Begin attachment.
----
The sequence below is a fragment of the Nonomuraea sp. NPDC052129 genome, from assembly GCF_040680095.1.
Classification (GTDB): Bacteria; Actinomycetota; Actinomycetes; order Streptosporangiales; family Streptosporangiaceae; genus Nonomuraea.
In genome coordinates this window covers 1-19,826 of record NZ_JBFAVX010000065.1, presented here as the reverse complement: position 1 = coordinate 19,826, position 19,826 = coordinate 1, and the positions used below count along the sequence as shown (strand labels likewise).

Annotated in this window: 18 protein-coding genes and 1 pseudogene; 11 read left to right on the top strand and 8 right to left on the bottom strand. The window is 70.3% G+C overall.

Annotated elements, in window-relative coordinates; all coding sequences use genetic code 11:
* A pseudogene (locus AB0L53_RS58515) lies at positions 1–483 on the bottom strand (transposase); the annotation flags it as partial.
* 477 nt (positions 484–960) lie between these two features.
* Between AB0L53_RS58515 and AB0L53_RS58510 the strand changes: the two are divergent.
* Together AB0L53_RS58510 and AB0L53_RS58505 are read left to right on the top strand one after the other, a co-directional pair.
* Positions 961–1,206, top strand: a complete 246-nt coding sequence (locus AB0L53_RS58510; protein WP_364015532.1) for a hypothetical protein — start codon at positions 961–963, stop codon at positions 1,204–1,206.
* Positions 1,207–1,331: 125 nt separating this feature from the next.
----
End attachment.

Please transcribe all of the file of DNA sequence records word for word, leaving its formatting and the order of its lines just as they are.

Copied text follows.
The sequence below is a fragment of the Nonomuraea sp. NPDC052129 genome, from assembly GCF_040680095.1.
Classification (GTDB): Bacteria; Actinomycetota; Actinomycetes; order Streptosporangiales; family Streptosporangiaceae; genus Nonomuraea.
In genome coordinates this window covers 1-19,826 of record NZ_JBFAVX010000065.1, presented here as the reverse complement: position 1 = coordinate 19,826, position 19,826 = coordinate 1, and the positions used below count along the sequence as shown (strand labels likewise).

Annotated in this window: 18 protein-coding genes and 1 pseudogene; 11 read left to right on the top strand and 8 right to left on the bottom strand. The window is 70.3% G+C overall.

Annotated elements, in window-relative coordinates; all coding sequences use genetic code 11:
* A pseudogene (locus AB0L53_RS58515) lies at positions 1–483 on the bottom strand (transposase); the annotation flags it as partial.
* 477 nt (positions 484–960) lie between these two features.
* Between AB0L53_RS58515 and AB0L53_RS58510 the strand changes: the two are divergent.
* Together AB0L53_RS58510 and AB0L53_RS58505 are read left to right on the top strand one after the other, a co-directional pair.
* Positions 961–1,206, top strand: a complete 246-nt coding sequence (locus AB0L53_RS58510; protein WP_364015532.1) for a hypothetical protein — start codon at positions 961–963, stop codon at positions 1,204–1,206.
* Positions 1,207–1,331: 125 nt separating this feature from the next.